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Death toll from West Coast wildfires reaches 7


There have been victims in California, Oregon, and Washington

(TYEE BURWELL/AFP via Getty Images)

At least seven people have lost their lives in the devastating wildfires that continue to rage in several Western U.S. states, with reports of victims coming from California, Oregon, and Washington.

What are the details?

The first reported death was in Washington on Wednesday, where a 1-year-old boy died and his parents were severely burned as the family fled wildfires in the northern part of the state. The mother and father were hospitalized for their injuries.

Three people have been killed by the fires in Oregon. The Oregonian reported that a 13-year-old boy, Wyatt Tofte, and his grandmother, Peggy Mosso, were the first fatalities in the state. CBS News reported that Wyatt fled as a fire approached his home on Tuesday night, and his body was later found inside a vehicle along with the remains of his dog. The boy's mother was hospitalized and remains in critical condition.

The third victim in Oregon was found on Thursday in the southern part of the state from a fire that is now being investigated as arson. That person's identity has not been made public.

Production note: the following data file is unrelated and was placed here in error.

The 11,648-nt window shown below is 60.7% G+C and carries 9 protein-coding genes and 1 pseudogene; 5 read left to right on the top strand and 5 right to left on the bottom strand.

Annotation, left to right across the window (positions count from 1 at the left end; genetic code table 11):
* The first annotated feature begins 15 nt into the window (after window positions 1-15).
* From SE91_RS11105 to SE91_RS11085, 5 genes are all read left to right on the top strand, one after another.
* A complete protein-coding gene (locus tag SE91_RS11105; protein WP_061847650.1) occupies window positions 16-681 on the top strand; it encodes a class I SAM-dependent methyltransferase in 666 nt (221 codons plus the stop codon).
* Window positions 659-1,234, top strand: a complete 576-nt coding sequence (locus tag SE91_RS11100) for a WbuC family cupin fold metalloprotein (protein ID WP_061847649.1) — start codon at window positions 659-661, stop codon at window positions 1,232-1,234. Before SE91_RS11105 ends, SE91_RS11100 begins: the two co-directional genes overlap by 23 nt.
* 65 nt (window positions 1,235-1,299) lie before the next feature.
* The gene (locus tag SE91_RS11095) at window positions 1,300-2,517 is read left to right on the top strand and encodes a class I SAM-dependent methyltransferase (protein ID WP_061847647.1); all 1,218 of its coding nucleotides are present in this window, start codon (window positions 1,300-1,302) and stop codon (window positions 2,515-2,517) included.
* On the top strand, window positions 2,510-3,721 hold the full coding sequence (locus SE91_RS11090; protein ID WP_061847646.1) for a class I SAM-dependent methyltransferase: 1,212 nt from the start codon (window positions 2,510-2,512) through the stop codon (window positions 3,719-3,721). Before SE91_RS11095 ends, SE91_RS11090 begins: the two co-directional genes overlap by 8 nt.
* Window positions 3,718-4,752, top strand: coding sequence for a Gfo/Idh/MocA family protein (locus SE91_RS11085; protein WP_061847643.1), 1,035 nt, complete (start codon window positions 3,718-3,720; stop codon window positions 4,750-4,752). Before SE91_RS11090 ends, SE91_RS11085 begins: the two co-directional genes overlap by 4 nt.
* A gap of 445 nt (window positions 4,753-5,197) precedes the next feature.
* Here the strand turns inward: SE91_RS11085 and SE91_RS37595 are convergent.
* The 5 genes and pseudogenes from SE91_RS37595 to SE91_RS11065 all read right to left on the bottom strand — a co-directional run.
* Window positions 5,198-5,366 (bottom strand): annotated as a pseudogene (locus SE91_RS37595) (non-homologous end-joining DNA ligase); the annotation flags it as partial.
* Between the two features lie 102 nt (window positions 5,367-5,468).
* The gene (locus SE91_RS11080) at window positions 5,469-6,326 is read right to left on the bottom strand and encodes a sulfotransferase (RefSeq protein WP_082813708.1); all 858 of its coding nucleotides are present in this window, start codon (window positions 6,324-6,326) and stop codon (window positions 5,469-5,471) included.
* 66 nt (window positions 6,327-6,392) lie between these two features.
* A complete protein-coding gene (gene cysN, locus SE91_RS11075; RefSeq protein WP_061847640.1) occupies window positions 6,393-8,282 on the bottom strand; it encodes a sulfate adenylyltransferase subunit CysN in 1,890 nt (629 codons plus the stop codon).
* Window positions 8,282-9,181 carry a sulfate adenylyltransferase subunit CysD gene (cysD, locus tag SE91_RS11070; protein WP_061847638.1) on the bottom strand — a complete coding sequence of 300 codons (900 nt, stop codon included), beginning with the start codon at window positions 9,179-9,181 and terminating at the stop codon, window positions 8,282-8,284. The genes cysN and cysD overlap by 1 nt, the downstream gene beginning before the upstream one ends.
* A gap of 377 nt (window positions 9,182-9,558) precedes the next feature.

Another three people were found dead in Butte County, California, according to Mercury News. One of them was discovered late Wednesday morning, and authorities believe the individual was overcome by flames after fleeing their vehicle. Another two victims were found together in a separate area, but they have not been identified positively, according to Sheriff Kory Honea.

"Time and again we have seen how dangerous wildfires can be," Honea said during a news conference. "So I ask that you please, please, please be prepared, maintain situational awareness and heed the warnings."

'California's wildfire season is already the most severe'

The New York Times noted that "California's wildfire season is already the most severe in modern history, measured by acres burned." The outlet reported, "More than 2.5 million acres of land have burned in the state this year, nearly 20 times what had burned at this time last year."

The Associate Press reported that since mid-August in California, "fires have killed 12 people, destroyed more than 3,600 buildings, burned old growth redwoods, charred chaparral and forced evacuations in communities near the coast, in wine country north of San Francisco and along the Sierra Nevada."

Tens of thousands of people have been ordered to evacuate their homes in recent days to escape the West Coast fires that have been called "unprecedented" as high winds fan the flames amid drought conditions.

California Gov. Gavin Newsom (D) expressed some cautious optimism on Thursday, saying, "We're encouraged that the wind activity appears to be dying down. The rest of the week looks a little more favorable."

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